Can you feel the cold? Cycle touring in winter

It's funny how we convince ourselves that we'll love one place, but the next not so much. Right from the moment the idea for this trip was planted in my mind, and I opened a map to discover the unknown countries we'd be crossing, Armenia stood out like an ominous storm cloud brewing on the horizon.


I'm not sure why, but everything I'd read didn't exactly make it sound like fun. With a history darker than most, and a topography that would make the legs of any cyclist quiver, Armenia stood as a thorn in the back of my mind. And to top it all off, this sub-tropical species would be cycling through Armenia in winter, with -10 degree days and icey roads the order of the day. So it was with a touch of fear that we cycled into Armenia, and pointed our bikes towards Yerevan.


Two days into our trip we were gifted the travellers favourite dilemma: a fork in the road. Option number 1 consisted of a menacingly steep climb, blocked up with trucks spewing climate killing gases. Option number 2 was a small road the serenely meandered through the canyon. Although it did have one slightly detracting factor: a rather large "road closed" sign.


Now of course any traveller worth their grain of salt would take the road less travelled, and that's exactly what we did. "Road closed" must surely only be for cars, not bikes, we said with complete confidence. And the first 20km was a dream, cycling along surrounded by 1000m high cliffs on either side, as we followed the river upstream.


We were soon met with road work signs, and a few small structures blocking the way. However, these were easily surpassed, and onwards we cycled. Now the first 20 workmen waving and shouting "no,  closed" had me a little worried, but it's at this moment we played our best dumb tourist card, smiled our biggest smiles, waved back and just kept on riding.


The moment that really shook my confidence, though, was when we came across a half-built tunnel with a big burly security guard standing at the entrance. We couldn't quite cycle around him so stealthily he wouldn't notice, so it was time to hop off the bikes and get that smile working. After a little bit of sign language and a lot of smiling, this safety conscience gentleman made sure we put on our helmets, before sending us on our way.


With our helmets tied tight, we slowly walked into this half-built tunnel, where workmen were looking on strangely, and electricity bolts were bursting out of half installed lights. When the Russian worksite manager started yelling, we realised that this road really was closed.


Now there was no way I was cycling 20km backwards, and our smile hadn't failed yet, so it was time to deploy the biggest, stupidest grin imaginable. I'm not sure if the Russian felt sorry for these 2 stupid cyclists, or maybe he was an intrepid traveller back in his youth, but he eventually led us through. He even helped lift our bikes over boulders blocking the way, and unlocked the steel doors at the other end. So it was with cheeky grin and a silent laugh that we made it out the other side.


I keep telling Manon I'm not built for below freezing temperatures, but I'm not quite sure she understands the difficulties a warm blooded Aussie faces when surrounded by snow. 5 days into Armenia, the cold  became too much, and it was time for a rest. We shuffled into the warmest cafe in Dilijan, and bought the cheapest food on the menu, before getting comfortable for the afternoon.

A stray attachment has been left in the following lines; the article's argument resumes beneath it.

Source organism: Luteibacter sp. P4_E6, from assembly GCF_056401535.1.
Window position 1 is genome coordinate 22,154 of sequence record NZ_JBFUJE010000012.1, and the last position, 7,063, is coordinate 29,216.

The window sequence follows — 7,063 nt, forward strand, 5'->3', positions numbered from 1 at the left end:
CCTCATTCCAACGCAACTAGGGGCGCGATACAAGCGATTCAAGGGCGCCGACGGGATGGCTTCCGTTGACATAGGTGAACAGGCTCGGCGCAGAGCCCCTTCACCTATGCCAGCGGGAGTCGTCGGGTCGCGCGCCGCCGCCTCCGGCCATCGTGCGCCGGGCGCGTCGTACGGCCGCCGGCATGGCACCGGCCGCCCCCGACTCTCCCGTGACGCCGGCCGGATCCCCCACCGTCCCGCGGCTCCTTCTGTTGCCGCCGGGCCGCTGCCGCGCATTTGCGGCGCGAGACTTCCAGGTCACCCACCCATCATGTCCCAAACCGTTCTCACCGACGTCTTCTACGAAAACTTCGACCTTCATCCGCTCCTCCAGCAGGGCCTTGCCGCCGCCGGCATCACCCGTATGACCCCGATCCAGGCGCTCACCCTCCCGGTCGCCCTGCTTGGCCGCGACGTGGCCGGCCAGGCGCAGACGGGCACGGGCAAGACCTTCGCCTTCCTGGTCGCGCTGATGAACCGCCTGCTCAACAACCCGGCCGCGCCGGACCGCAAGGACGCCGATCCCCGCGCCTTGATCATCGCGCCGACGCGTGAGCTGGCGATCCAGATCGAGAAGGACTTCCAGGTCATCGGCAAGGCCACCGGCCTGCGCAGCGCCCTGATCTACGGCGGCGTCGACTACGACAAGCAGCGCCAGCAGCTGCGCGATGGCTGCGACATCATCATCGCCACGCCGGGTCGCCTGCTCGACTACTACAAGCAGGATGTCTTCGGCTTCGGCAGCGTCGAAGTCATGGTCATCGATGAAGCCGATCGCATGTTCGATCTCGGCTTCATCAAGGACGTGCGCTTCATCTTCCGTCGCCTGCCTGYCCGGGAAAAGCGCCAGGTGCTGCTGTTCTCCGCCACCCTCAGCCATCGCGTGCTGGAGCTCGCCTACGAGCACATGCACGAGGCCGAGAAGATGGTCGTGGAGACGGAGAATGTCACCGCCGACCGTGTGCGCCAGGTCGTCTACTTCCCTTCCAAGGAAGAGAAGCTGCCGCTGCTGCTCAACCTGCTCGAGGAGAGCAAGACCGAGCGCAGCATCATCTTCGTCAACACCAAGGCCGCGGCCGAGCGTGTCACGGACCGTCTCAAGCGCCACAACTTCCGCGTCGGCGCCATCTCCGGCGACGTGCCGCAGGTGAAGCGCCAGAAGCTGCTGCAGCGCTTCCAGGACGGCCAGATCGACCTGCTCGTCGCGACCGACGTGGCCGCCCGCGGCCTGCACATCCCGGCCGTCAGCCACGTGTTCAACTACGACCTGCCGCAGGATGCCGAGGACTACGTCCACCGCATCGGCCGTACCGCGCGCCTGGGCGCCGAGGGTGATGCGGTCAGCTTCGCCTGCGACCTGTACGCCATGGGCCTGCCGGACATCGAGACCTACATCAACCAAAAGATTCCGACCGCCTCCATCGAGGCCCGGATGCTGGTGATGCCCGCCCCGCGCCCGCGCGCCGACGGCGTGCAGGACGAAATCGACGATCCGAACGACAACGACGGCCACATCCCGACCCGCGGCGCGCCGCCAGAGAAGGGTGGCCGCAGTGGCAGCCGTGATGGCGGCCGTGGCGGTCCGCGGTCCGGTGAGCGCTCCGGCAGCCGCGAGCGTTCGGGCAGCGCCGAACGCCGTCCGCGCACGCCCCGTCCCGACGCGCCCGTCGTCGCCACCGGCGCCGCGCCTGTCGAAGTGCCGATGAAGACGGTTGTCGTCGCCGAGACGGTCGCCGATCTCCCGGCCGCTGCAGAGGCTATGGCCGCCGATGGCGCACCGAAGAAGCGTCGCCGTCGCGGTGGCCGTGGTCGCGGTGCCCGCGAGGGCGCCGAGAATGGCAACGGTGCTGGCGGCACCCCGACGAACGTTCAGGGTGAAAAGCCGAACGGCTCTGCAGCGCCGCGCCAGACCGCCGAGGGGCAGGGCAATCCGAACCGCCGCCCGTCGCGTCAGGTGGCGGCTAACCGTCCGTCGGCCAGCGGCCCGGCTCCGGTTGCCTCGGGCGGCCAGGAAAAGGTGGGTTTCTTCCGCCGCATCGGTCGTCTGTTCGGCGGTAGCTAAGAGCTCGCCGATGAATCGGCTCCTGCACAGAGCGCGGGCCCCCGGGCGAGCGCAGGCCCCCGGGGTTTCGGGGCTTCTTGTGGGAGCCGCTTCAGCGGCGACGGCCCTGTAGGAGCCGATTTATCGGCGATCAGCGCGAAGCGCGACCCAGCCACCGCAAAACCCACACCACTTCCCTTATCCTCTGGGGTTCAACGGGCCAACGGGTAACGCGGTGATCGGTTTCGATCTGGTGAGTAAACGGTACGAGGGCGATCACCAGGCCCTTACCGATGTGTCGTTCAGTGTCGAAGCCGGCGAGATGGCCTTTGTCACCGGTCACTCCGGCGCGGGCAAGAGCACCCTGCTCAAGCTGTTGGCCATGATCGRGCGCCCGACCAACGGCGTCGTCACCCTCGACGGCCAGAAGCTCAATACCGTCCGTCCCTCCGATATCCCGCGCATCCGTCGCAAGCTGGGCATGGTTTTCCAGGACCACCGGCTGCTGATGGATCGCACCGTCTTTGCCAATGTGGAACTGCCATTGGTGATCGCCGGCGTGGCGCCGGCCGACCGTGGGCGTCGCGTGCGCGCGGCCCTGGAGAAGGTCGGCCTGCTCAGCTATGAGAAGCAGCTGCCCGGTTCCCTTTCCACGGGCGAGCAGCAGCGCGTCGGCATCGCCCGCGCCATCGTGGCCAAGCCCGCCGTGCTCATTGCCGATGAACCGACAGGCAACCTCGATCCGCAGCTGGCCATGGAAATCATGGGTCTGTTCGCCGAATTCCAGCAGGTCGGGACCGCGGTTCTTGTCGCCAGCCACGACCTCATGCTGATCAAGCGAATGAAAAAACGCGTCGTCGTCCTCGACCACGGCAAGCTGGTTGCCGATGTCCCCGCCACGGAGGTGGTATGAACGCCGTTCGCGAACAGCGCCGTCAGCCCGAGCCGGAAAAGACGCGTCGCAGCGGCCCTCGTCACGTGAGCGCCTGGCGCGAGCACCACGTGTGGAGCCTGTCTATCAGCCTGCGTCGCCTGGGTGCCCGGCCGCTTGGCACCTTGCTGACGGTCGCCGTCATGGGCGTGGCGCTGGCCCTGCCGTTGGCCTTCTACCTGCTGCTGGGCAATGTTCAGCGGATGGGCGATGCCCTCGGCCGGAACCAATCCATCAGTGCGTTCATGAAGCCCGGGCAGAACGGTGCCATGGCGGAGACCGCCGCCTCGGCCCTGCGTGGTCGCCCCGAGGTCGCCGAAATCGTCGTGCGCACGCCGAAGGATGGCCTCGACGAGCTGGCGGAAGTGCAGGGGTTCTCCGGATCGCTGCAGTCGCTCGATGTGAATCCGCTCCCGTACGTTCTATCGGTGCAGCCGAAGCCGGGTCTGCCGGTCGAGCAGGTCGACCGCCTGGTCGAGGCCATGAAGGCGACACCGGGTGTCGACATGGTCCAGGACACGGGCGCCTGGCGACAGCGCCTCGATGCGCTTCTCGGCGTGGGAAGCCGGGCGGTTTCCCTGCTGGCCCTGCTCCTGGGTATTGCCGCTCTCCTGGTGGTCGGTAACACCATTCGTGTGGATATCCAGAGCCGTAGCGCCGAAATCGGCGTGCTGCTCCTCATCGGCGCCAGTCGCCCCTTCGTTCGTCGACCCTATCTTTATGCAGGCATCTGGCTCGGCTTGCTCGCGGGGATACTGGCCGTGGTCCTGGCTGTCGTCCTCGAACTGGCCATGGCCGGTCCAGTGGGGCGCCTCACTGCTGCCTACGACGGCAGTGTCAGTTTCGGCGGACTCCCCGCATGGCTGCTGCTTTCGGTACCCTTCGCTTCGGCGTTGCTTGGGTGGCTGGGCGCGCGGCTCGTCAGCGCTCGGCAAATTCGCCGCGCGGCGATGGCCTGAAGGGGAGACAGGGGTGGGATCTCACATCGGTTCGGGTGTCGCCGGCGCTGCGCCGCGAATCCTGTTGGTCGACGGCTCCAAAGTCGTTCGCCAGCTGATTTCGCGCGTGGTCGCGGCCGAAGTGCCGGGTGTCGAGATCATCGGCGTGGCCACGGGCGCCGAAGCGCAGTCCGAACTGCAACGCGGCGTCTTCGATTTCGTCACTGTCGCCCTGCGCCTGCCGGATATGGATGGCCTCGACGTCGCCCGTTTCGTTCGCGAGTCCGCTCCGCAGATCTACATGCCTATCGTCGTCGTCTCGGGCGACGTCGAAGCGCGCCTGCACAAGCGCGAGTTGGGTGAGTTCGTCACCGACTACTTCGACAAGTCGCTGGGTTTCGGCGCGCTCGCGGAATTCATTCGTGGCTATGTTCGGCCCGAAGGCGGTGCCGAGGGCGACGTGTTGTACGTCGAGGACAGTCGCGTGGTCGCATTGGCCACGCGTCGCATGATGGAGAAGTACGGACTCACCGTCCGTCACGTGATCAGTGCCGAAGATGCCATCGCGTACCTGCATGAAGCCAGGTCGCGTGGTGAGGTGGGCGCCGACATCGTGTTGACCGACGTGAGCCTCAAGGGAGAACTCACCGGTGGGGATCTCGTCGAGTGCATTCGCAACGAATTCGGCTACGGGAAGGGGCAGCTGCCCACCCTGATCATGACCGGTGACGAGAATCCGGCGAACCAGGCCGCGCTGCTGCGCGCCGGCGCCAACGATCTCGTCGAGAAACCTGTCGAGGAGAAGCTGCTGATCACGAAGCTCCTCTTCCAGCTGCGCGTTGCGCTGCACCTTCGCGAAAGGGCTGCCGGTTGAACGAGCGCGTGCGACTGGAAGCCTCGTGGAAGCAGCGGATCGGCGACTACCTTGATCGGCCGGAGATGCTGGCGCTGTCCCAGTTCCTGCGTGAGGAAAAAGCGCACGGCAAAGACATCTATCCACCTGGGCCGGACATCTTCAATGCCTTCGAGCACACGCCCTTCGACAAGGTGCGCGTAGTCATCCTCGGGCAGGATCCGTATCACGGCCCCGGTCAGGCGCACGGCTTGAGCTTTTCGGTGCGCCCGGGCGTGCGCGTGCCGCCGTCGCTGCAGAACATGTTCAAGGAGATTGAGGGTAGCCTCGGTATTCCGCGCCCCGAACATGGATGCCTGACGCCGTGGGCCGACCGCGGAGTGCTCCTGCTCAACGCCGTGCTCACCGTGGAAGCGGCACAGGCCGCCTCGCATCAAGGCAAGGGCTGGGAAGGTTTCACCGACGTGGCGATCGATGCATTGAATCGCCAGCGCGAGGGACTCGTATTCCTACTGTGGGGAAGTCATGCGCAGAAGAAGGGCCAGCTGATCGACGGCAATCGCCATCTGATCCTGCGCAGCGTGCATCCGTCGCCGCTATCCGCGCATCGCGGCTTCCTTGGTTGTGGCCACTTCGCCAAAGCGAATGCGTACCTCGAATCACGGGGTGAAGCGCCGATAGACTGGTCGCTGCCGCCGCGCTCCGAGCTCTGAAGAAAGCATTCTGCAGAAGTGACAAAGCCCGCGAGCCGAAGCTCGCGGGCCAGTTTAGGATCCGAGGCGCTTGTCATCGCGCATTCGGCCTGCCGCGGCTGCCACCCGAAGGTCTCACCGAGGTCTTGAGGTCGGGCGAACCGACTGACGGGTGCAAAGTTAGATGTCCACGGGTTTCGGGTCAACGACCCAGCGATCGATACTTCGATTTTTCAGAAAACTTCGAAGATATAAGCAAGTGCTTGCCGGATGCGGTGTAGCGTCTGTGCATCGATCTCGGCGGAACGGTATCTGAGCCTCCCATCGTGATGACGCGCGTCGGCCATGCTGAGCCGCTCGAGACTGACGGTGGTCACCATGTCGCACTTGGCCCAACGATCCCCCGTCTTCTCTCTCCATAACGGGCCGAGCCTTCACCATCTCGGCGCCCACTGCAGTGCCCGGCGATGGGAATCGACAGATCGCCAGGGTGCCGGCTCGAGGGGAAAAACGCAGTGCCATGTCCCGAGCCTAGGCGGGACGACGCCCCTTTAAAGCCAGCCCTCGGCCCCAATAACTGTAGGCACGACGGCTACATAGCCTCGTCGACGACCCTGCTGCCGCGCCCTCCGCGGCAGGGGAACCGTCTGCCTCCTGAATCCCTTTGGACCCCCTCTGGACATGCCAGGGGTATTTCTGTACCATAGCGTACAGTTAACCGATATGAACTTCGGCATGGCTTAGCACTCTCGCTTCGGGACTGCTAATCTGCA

We must have a special skill for sending out SOS signals, as that evening in strolls the only Irish man in town, who also happened to be an avid cyclist. It turned out he spent 2 years riding through Africa and South America. It felt like being reunited with long lost brothers, as he shepherded us into his home and filled us full of pasta. A lovely evening was spent trading war stories from the road, and we look forward to the day we can shelter cold, hungry cyclists in our very own home.


Unfortunately the days just got colder, as we slowly creeped towards the dead of winter. I've never experienced anything quite like it, and everyone kept asking why the hell weren't we here in summer. Imagine cycling over mountains, snow falling on your face, with the wind blowing right into the core of your soul. I lost feeling in my fingers, my nose was dripping blood, and I thought my bones had been replaced by ice. To top it all off, the roads were covered in snow, and I was riding a city bike with road tyres.


I did my best to smile and look on the brighter side of life, but 3 weeks in was enough for me, and with 100km to the border of Iran, it was time to stick out the thumb and hitch.


Even the lucky truck that picked us up had had enough, though. Half way up our final mountain of Armenia, and the truck got stuck on an impossibly steep section covered in ice. We spent that evening sleeping in the front of the truck, with a 1000m drop on our side, and a little bit of fear in our minds. Not the best night sleep I've ever had.


Although we did make it down the next morning, I think it's safe to say some roads just aren't meant to be cycled.


Armenia, you weren't as bad as I imagined, but I can't say I had a grand old time. Maybe it's my fault for being to soft in the cold, but if I had my time again, I'd definitely choose a summer time visit.